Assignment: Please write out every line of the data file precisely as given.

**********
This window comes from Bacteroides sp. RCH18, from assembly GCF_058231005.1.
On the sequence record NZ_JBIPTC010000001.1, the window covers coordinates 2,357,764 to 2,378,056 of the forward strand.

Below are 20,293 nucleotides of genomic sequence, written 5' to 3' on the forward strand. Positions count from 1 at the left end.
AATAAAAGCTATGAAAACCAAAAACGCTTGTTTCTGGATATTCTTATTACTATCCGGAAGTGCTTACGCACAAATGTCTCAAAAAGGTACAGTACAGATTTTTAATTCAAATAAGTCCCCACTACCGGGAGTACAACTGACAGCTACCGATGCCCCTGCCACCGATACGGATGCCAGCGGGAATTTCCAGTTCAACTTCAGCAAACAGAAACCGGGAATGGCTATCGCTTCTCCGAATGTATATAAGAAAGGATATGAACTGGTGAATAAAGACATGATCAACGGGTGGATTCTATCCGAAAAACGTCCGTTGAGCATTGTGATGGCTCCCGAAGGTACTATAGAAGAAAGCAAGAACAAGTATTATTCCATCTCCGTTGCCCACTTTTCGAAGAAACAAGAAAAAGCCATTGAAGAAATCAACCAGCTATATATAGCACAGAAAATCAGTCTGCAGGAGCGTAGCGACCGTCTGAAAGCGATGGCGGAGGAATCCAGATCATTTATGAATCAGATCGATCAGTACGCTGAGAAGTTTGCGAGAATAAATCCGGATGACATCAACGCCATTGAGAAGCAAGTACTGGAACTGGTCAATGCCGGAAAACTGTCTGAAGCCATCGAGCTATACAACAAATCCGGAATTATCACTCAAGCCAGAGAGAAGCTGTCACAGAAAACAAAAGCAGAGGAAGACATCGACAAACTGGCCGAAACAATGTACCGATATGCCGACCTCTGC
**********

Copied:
This window comes from Bacteroides sp. RCH18, from assembly GCF_058231005.1.
On the sequence record NZ_JBIPTC010000001.1, the window covers coordinates 2,357,764 to 2,378,056 of the forward strand.

Below are 20,293 nucleotides of genomic sequence, written 5' to 3' on the forward strand. Positions count from 1 at the left end.
AATAAAAGCTATGAAAACCAAAAACGCTTGTTTCTGGATATTCTTATTACTATCCGGAAGTGCTTACGCACAAATGTCTCAAAAAGGTACAGTACAGATTTTTAATTCAAATAAGTCCCCACTACCGGGAGTACAACTGACAGCTACCGATGCCCCTGCCACCGATACGGATGCCAGCGGGAATTTCCAGTTCAACTTCAGCAAACAGAAACCGGGAATGGCTATCGCTTCTCCGAATGTATATAAGAAAGGATATGAACTGGTGAATAAAGACATGATCAACGGGTGGATTCTATCCGAAAAACGTCCGTTGAGCATTGTGATGGCTCCCGAAGGTACTATAGAAGAAAGCAAGAACAAGTATTATTCCATCTCCGTTGCCCACTTTTCGAAGAAACAAGAAAAAGCCATTGAAGAAATCAACCAGCTATATATAGCACAGAAAATCAGTCTGCAGGAGCGTAGCGACCGTCTGAAAGCGATGGCGGAGGAATCCAGATCATTTATGAATCAGATCGATCAGTACGCTGAGAAGTTTGCGAGAATAAATCCGGATGACATCAACGCCATTGAGAAGCAAGTACTGGAACTGGTCAATGCCGGAAAACTGTCTGAAGCCATCGAGCTATACAACAAATCCGGAATTATCACTCAAGCCAGAGAGAAGCTGTCACAGAAAACAAAAGCAGAGGAAGACATCGACAAACTGGCCGAAACAATGTACCGATATGCCGACCTCTGC